Saturday, December 5, 2009

Don't throw away those leftover whole chicken bone and I'll tell you why...

Don't know what to do with that leftover chicken bone? If you have a few hours at home, why not make some chicken stock? It is very simple to do, and makes a great base for a homemade chicken soup.

The following process is often referred to as "boiling down the bone." It can be done with not only chicken bones, but other meats like beef, turkey, and ham.

What you'll need is a large pot that is a bit larger than the bone you will be boiling, a slotted serving spoon, and a mesh colander/strainer.

First you must separate the bone from the meat. Put the meat into a bowl for later, and all parts that you do not plan on eating, such as bone, cartilage, fat, etc goes into the pot to be boiled. If desired, you may also add vegetables to the water as well, such as onions, carrots or celery for flavor. Fill pot with water, being sure that all chicken parts are covered with 2-3 inches of water.

Bring to a boil. Once boiling, turn heat down to medium and let simmer for approximately 2-3 hours. During the simmering process, make sure bone and other parts are completely covered with water. If the water level goes down so low that the chicken parts are above the water line, add more water and once again bring to a boil. Once boiling again, turn heat down to medium and continue simmering.
Once finished boiling, turn off heat. Let sit for about 20 minutes so it is cool enough to handle. Once cooled, using a large slotted spoon, remove large pieces from the liquid and dispose of. When the large pieces are removed, strain liquid in a fine mesh colander to strain out any small pieces of bone or other parts. Pour mixture into an appropriate sized pot, bowl, or saucepan and cover. Let chill in the refrigerator for at least 12 hours. After stock has chilled, you will notice that there is a "skin" layer on the top. This is the fat from the stock, since fat is less dense than the stock, it floats to the top and when cooled, it creates this skin. If you'd like to remove this fat layer (which I always do), scrape with a spoon to remove and dispose of.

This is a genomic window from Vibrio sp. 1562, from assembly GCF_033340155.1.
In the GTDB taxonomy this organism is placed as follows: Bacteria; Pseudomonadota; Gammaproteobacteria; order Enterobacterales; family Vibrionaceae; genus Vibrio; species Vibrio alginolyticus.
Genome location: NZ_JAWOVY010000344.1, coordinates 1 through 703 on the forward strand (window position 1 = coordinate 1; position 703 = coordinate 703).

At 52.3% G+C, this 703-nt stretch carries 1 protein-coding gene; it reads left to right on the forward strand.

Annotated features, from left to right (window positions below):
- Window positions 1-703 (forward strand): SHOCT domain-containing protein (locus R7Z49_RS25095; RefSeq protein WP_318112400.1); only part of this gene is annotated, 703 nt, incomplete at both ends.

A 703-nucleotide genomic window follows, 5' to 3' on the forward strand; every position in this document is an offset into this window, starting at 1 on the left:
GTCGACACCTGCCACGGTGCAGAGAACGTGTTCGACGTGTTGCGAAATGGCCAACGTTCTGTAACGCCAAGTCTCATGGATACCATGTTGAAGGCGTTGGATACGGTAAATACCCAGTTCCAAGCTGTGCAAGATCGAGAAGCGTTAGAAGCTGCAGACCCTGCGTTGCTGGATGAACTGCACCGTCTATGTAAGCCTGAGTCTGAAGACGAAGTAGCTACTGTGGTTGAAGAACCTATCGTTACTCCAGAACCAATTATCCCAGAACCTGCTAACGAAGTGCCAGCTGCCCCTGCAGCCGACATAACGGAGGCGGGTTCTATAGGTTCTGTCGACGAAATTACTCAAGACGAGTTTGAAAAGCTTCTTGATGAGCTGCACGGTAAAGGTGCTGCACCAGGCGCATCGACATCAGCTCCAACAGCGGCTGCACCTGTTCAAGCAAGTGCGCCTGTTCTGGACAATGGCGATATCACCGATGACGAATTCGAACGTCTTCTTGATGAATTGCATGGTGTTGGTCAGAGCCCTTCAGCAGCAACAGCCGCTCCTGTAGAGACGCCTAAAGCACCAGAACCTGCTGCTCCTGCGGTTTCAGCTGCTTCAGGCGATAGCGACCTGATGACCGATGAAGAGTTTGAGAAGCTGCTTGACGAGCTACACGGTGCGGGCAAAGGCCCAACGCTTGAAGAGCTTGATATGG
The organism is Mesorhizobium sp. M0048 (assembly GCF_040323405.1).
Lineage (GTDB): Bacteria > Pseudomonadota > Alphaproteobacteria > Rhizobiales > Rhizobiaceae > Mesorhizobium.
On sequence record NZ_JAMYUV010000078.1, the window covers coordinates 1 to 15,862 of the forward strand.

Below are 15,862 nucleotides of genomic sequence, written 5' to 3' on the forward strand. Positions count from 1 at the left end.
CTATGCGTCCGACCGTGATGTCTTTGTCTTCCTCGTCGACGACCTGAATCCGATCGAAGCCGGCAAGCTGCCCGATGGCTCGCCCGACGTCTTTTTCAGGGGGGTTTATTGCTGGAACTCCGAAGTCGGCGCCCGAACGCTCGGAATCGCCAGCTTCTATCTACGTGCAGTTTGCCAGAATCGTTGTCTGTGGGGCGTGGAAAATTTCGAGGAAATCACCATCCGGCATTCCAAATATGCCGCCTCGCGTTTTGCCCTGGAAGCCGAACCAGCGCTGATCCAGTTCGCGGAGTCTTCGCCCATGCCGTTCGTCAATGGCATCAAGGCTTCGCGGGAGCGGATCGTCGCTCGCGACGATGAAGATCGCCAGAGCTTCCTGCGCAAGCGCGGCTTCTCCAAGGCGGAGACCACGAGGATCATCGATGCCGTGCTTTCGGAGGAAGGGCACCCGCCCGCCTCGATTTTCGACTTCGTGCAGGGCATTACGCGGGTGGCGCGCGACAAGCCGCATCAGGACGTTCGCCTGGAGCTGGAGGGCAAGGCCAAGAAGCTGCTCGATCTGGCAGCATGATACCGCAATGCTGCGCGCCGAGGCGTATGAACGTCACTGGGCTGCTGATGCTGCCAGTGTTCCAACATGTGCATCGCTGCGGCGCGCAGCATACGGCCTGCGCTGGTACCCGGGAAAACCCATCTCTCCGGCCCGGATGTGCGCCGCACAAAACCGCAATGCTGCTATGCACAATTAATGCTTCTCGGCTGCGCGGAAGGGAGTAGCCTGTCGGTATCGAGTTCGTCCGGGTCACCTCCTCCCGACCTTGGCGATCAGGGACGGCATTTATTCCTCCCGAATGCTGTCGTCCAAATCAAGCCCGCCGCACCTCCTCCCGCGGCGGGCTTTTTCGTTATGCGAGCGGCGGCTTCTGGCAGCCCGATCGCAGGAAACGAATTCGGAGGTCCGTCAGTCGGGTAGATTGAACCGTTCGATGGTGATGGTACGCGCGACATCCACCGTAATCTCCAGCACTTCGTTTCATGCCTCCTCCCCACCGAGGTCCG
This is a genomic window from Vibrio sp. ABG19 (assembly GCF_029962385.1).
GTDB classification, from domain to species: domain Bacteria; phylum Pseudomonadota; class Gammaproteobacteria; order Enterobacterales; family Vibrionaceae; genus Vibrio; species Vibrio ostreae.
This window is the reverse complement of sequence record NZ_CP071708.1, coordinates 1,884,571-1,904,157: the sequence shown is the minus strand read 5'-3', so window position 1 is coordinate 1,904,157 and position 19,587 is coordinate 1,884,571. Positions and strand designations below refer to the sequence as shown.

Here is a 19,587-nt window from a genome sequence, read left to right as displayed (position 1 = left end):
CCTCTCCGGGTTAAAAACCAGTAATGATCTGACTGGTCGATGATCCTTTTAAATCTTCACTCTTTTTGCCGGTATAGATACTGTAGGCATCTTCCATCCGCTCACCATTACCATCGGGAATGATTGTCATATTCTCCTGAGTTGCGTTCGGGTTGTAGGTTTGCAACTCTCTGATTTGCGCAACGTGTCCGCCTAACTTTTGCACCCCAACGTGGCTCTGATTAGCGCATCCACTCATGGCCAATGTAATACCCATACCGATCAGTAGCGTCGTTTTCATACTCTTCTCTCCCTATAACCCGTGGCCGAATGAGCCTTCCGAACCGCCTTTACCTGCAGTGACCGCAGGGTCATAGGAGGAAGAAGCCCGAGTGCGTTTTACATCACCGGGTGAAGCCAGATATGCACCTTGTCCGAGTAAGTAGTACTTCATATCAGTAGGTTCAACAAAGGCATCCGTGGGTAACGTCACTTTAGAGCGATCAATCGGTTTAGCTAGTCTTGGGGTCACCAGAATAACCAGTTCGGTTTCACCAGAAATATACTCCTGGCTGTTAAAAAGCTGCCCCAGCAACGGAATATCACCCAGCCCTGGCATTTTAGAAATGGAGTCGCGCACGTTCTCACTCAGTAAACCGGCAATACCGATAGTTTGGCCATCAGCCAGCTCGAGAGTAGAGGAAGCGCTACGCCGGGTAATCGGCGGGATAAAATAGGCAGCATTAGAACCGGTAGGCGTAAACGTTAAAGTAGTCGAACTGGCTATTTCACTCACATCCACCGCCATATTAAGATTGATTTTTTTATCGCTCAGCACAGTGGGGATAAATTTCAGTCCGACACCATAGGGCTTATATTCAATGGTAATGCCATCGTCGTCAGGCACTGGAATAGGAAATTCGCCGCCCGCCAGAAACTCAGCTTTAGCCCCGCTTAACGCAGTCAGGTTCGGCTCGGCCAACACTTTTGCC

Now you're done! The stock is ready to use for your recipes, as a base for a homemade chicken soup, or freeze for use later.

Thursday, December 3, 2009

Oven Roasted Whole Chicken

Delicious Roasted Chicken is so simple to make...

This recipe takes a few hours to cook, but so delicious. You can get a whole roaster chicken on sale for as low as 89 cents a pound. Get yourself a nice roasting pan with a lid and a good quality turkey baster and you're ready to get roasting.

I am going to provide you with a simple rosemary lemon pepper recipe to season your chicken with. Although this is my favorite recipe to flavor chicken with, you may use any flavors or spices that you'd like.

I usually use a 6-8 pound chicken when making this for my family. This is enough for a family of four and then enough to make a recipe such as chicken pot pie or chicken soup with the leftovers. I've seen chickens as small as 3-4 pounds at the grocery store, but when shopping for a chicken use the same rule as when you purchase your Thanksgiving turkey; one pound of bird per person.

To prepare your chicken for cooking: If chicken was frozen, be sure that it is thoroughly thawed. If still a slight bit frozen, rinse in your (clean!) kitchen sink with warm water for a few minutes. Before you cook your chicken, it must be rinsed and the insides must be removed. When I say insides, I am referring to a small bag of parts called "giblets" and sometimes a neck. These two items can be found inside the rear (or sometimes front) cavity of the bird. Now this is where you have to get a bit dirty, and if touching raw meat bothers you, get yourself a pair of gloves. You must reach your hand into the bird and remove the giblets (and neck if included).